New York bid wins US photonics manufacturing competition
The White House has announced the winner of the Integrated Photonics Institute for Manufacturing Innovation (IP-IMI): the consortium led by the State University of New York (SUNY).
Proposed as part of President Obama's National Network for Manufacturing Innovation (NNMI), the IP-IMI is being established to bring government, industry and academia closer together to advance state-of-the-art photonics technology and make the United States more competitive in this critical new industry.
The total investment will exceed $610 million over five years – including $110 million in federal funds and more than $250 million promised by New York State – to create and support thousands of advanced research and manufacturing jobs.
This makes the photonics institute the largest public-private commitment to date for a manufacturing institute launched in the United States.
The communications industry will be one of the main beneficiaries as integrated photonics can revolutionise optical transmission by improving capacity, speed and energy efficiency. Other industries where this technology could be applied include medical technology and research, as well as battlefield imaging and radar capabilities for national defence.
News of the winner was leaked last week, ending speculation about why the result – originally expected in June – had been delayed for the past month.
The New York group was chosen over two other bids led by the University of Central Florida and University of Southern California (see US gives photonics manufacturing a shot in the arm).
Now christened the American Institute for Manufacturing Integrated Photonics (AIM), the new institute will be headquartered in Rochester, New York, with access to a major silicon fabrication facility at the SUNY Polytechnic Institute, and additional hubs located in Massachusetts and the West Coast.
In total, AIM consists of more than 50 companies, 20 universities, 33 community colleges, and 16 non-profit organizations across 20 states. In addition, the institute will work closely with government partners, including the Department of Defense, Departments of Energy and Commerce, NASA, and the National Science Foundation.
The principal investigator and AIM CEO is Professor Michael Liehr of the Colleges of Nanoscale Science and Engineering at SUNY Polytechnic Institute in Albany. He said: “Today’s announcement is a testament to the outstanding team of industrial and academic leaders assembled by AIM Photonics and its plan to establish the US as a global leader in this emerging technology.”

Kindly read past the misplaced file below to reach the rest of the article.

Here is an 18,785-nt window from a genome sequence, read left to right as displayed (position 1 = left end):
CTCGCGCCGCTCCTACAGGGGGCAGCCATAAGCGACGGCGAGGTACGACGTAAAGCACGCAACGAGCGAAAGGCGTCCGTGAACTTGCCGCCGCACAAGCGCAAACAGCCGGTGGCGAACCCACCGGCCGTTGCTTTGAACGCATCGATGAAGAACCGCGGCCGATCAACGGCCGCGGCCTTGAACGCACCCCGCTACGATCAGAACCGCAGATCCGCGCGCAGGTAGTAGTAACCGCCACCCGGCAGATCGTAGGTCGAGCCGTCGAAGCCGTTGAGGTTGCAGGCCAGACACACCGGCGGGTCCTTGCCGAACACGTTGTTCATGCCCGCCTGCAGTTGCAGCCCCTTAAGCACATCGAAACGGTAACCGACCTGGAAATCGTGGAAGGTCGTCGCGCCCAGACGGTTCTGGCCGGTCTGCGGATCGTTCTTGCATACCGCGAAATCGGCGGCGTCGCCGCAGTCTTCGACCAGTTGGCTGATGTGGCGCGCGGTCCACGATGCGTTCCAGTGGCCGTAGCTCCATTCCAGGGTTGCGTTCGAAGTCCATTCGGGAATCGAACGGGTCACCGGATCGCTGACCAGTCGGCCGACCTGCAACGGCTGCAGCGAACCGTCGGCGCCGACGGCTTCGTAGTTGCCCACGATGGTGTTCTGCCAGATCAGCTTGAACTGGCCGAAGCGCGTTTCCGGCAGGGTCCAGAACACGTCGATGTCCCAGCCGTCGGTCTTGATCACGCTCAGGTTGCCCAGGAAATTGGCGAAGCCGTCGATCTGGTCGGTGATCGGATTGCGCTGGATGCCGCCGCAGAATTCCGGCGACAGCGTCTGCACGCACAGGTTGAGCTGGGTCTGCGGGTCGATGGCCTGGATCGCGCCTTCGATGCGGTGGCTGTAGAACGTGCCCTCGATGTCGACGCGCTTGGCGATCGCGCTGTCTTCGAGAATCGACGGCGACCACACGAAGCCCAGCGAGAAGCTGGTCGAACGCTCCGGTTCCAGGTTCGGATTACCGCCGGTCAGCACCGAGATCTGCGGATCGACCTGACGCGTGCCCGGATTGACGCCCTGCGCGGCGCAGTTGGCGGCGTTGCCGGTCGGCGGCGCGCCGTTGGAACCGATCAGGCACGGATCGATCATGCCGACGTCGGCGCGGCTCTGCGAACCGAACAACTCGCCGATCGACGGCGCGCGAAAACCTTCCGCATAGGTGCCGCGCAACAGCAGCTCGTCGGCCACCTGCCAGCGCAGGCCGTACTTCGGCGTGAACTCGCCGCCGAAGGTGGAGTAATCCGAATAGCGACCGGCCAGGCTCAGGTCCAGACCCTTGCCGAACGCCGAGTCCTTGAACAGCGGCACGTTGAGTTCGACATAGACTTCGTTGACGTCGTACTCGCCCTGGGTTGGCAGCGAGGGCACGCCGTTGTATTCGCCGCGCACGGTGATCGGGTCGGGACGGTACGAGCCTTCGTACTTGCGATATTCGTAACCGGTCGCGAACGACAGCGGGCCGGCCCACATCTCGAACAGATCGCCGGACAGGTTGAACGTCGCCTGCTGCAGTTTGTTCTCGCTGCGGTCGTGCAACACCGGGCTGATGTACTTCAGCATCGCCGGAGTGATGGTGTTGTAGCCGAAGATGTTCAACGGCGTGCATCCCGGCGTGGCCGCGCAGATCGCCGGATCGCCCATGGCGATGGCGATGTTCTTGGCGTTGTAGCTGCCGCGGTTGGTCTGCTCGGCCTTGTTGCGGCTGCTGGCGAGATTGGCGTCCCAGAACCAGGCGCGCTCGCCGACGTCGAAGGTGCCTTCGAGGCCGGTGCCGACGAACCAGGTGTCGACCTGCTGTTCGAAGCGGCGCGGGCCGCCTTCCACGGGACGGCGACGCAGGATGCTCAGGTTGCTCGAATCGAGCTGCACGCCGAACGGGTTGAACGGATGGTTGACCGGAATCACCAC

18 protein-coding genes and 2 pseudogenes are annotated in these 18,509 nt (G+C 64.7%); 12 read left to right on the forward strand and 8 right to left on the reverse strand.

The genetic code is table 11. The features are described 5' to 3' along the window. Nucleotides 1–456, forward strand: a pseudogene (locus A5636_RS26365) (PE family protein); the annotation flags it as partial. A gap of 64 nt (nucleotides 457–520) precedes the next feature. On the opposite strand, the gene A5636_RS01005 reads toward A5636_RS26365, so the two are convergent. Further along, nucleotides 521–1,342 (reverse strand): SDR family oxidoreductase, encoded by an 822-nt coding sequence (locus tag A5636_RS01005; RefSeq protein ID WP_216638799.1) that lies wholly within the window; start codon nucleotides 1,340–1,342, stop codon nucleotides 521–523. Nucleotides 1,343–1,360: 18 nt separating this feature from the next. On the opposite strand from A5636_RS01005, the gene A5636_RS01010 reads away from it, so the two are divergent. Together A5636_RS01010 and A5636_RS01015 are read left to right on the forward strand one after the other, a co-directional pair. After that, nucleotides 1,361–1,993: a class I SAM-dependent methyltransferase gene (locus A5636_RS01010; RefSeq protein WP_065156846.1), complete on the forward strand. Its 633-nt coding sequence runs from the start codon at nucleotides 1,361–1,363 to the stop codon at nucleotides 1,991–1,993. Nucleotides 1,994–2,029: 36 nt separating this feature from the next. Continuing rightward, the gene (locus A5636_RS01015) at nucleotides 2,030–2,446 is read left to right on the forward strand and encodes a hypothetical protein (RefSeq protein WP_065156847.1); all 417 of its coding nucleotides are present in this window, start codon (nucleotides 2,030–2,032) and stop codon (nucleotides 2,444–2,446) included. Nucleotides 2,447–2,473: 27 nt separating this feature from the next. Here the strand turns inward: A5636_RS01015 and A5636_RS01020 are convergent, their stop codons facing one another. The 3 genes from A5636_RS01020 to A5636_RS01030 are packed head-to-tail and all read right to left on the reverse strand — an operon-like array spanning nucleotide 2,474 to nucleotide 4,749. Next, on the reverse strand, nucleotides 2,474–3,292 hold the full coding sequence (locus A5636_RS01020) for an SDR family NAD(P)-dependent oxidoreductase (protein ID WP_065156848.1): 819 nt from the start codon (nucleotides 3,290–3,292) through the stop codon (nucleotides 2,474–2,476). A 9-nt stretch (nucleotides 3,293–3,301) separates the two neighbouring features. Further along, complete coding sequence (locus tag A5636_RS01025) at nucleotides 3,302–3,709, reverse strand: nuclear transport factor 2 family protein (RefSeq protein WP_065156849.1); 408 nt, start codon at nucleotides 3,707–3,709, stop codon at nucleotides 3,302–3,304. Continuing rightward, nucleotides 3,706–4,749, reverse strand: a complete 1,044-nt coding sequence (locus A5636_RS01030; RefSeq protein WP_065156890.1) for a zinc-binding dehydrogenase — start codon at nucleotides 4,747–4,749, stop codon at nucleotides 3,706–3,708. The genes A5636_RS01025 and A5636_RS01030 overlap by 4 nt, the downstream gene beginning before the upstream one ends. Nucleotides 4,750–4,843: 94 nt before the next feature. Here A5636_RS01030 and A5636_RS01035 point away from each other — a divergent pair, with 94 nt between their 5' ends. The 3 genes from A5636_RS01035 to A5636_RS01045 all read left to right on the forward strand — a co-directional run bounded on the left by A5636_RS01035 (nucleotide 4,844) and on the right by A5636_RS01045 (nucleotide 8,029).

The West Coast operations of the AIM will be co-ordinated at University of California Santa Barbara (UCSB) under the leadership of John Bowers, professor of electrical and computer engineering and director of the campus's Institute for Energy Efficiency (IEE).
UCSB is well-known for its work on integrating lasers onto silicon, and its photonics research has spun out several companies in the optical communications space, including Aurrion, Agility Communications, and Calient Networks.
Meanwhile, Massachusetts Institute of Technology (MIT) will manage important parts of the program: Michael Watts, an associate professor of electrical engineering and computer science, will lead the technological development in silicon photonics. The world’s largest silicon-based photonic circuit to date was designed at MIT and built using industry-standard 300-mm silicon wafers in the nanotechnology manufacturing facility at SUNY Polytechnic, he points out.
MIT’s Lionel Kimerling, the Thomas Lord Professor in Materials Science and Engineering, will also lead a program in education and workforce development. “Europe is ahead in industry coordination right now,” following a decade of government investment, Kimerling said. This new US initiative, he says, is “one of the first of this kind in the US, and the bet is that the innovation and research here, combined with the manufacturing capability, will allow our companies to really take off.”